Thyroid Cancer Survivor Excels on TV Survival Show

Written By:Stacy Simon

Luke Soderling says the lessons he learned from facing the challenges of thyroid cancer helped him to survive 60 days in 6 different harsh locations in South America, on the Discovery Channel show, The Wheel. Soderling says he took on the challenge to encourage the cancer community that survivors can stay active and healthy, and to be a role model for his 4 young boys.

Soderling, who works for his family’s plumbing business in northern Minnesota, was 32 years old when he was diagnosed with cancer. In the spring of 2013, while he was visiting his parents, his mother noticed a lump on his neck and asked him about it. He hadn’t even realized it was there. He went to the doctor to get the lump checked out, and underwent tests including a biopsy and an ultrasound. The tests found a 2 ½ inch tumor on his thyroid gland, sitting against the edge of his vocal chords. It had spread to his parathyroids (tiny glands behind the thyroid) and lymph nodes.

Thyroid cancer is commonly diagnosed at a younger age than most other adult cancers. The death rate for thyroid cancer is very low compared with most other cancers.

“The doctor was very helpful. He assured me it was the best type of cancer to get because it’s very treatable. He tried to be very encouraging and he told me, ‘This isn’t the end of you,’” said Soderling. “But it didn’t matter what people told me about statistics and likelihood of survival. It was devastating. I had 3 of my 4 boys at the time. I tucked them in at night not sure what the future was going to hold. Would I be there for them? Would I be able to provide for them? It was really hard to deal with.”

Soderling had surgery to remove his thyroid gland, followed by radioactive iodine therapy. The thyroid gland makes a hormone the body needs. Therefore, people who have it removed must take a pill every day to replace that hormone. For a few weeks before the radioactive iodine treatment, Soderling was instructed to stop taking the hormone pills and to stay on a very strict iodine-free diet. He couldn’t eat salt or foods that contained salt, processed foods, fish, seafood, or milk. After radioactive iodine treatment, the body gives off radiation for a few days. Because of this, Soderling had to isolate himself from his family and other people for 3 days to make sure they were not exposed to any radiation.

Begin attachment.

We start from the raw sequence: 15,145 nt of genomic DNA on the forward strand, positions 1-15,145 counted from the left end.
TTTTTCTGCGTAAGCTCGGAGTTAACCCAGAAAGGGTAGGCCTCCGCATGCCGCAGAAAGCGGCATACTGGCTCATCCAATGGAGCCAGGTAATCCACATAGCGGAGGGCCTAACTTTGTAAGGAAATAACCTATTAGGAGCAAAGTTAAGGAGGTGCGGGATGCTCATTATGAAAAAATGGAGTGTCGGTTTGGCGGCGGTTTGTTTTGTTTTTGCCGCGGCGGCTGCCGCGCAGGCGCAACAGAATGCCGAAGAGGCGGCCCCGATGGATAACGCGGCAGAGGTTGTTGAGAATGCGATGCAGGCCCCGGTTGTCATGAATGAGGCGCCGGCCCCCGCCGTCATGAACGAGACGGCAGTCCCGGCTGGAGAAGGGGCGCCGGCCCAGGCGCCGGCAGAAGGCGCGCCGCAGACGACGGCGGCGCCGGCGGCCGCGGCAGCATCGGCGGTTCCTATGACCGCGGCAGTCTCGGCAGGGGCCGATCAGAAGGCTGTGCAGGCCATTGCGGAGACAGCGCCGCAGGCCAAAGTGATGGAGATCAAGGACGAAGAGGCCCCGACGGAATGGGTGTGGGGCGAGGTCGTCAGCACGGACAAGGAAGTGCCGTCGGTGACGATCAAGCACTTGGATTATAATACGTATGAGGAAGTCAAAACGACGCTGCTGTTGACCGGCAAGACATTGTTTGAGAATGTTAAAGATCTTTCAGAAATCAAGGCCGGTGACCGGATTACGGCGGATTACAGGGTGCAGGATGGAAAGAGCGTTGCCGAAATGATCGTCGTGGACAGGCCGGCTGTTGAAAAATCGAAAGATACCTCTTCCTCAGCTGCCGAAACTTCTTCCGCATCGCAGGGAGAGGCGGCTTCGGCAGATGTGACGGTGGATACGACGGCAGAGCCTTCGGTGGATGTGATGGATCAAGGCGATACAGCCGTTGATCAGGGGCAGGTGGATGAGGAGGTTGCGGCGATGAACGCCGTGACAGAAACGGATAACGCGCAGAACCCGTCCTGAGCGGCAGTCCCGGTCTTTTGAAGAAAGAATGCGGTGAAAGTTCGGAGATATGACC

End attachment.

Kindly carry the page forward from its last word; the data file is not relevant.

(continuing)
His treatment caused fatigue, which is a common side effect, and a complete but temporary loss of taste, which is a rare one. The loss of taste lasted for about a month. Follow-up tests showed the treatment was working, and in February 2014, doctors told Soderling he was cancer-free. He’s had checkups every 6 months since.

Since his diagnosis, Soderling has tried to help other people facing cancer. He’s given motivational talks to educational, residential, and business groups. And he’s raised money for cancer charities.

The Wheel